ANR Robinson: Prime Minister of Trinidad and Tobago who survived a bloody coup attempt by a radical Muslim group

 

Arthur Robinson was the leader of Trinidad and Tobago who survived a bloody coup attempt in 1990 and was a force in the creation of the International Criminal Court. He was prime minister from 1986 to 1991. His career began soon after he graduated from Oxford; he helped found the People's National Movement, which dominated after independence in 1962.

Trinidad and Tobago became known as one of the more prosperous Caribbean countries thanks to an oil and gas boom, but Robinson grew concerned with economic and social disparities. He left the People's National Movement in 1970 and joined Parliament in 1976 with a new opposition party, the Democratic Action Congress. In 1986, his landslide victory was viewed as an astonishing feat against the PNM. The collapse of global oil prices had crippled the economy, and he promised a recovery via tax reforms and public expenditures. He also vowed to clamp down on corruption.

But his term of office was marred by devaluation, 22 per cent unemployment and rising crime. In 1988 he negotiated a $141m loan package from the IMF, which required austerity measures. His popularity plummeted. On 27 July 1990, a group of more than 100 radical Muslim rebels, Jamaat al-Muslimeen, or Society of Muslims, stormed Parliament. The group's leader, Abu Bakr, said that the final straw was the $500,000 spent on a planned government monument while people went hungry.

The siege sparked a six-day stand-off that resulted in at least 24 deaths. Robinson was in Parliament when the rebels stormed it. They held him and more than 45 others hostage, binding them and forcing them to lie on the floor. The rebels tried to force Robinson to call off the military waiting outside. "I shouted, 'Murderers! Torturers!' and I called upon the forces outside to attack with full force," he recalled. He was beaten and shot in the leg.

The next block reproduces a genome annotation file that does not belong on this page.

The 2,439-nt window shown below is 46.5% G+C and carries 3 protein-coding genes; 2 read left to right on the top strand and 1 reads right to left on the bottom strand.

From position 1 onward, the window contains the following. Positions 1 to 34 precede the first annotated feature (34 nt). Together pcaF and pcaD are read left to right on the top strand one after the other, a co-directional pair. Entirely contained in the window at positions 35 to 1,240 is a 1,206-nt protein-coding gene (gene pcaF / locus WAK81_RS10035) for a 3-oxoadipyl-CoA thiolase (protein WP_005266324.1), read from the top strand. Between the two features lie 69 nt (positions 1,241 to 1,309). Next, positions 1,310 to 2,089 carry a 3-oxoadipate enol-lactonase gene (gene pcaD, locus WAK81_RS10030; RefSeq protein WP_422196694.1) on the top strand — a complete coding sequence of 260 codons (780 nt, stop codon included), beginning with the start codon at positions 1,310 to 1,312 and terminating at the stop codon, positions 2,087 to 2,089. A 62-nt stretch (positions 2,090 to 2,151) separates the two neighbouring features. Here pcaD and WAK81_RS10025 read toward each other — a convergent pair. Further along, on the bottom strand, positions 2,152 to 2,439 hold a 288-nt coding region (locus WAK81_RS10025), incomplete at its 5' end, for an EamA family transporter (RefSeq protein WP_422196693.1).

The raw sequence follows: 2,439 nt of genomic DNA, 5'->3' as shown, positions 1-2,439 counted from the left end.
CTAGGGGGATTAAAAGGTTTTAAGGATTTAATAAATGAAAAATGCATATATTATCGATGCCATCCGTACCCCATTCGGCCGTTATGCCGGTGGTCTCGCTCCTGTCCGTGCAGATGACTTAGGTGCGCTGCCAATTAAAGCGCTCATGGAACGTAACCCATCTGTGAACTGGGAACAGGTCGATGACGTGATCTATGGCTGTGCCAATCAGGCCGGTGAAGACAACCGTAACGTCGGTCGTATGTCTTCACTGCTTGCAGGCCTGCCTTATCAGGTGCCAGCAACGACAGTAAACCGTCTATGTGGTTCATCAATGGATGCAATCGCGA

Looting devastated the capital before an agreement in which the rebels would receive amnesty and Robinson would resign. The hostages were released, but officials claimed the demands were not valid. The rebels were arrested and charged with murder and treason. Two years later, the high court upheld their amnesty and freed them. Robinson survived the ordeal, but his career did not; he was voted out in the 1991 election.

HOAI-TRAN BUI

Arthur Napoleon Raymond Robinson, politician: born Calder Hall, Tobago 16 December 1926; married Patricia Rawlins (two chldren); died Port-of-Spain 9 April 2014.

© The Washington Post

PROMOTED VIDEO
Have you tried new the Independent Digital Edition apps?
News
ebooksAn unforgettable anthology of contemporary reportage
Voices
Oscar Pistorius is led out of court in Pretoria. Pistorius received a five-year prison sentence for culpable homicide by judge Thokozile Masipais for the killing of his girlfriend Reeva Steenkamp
voicesThokozile Masipa simply had no choice but to jail the athlete
Arts and Entertainment
Sister Cristina Scuccia sings 'Like a Virgin' in Venice
music

Like Madonna, Sister Cristina Scuccia's video is also set in Venice

Arts and Entertainment
James Blunt's debut album Back to Bedlam shot him to fame in 2004
music

Singer says the track was 'force-fed down people's throats'

News
i100
Life and Style
The Tinder app has around 10 million users worldwide

techThe original free dating app will remain the same, developers say

Latest stories from i100
Have you tried new the Independent Digital Edition apps?
Independent Dating
and  

By clicking 'Search' you
are agreeing to our
Terms of Use.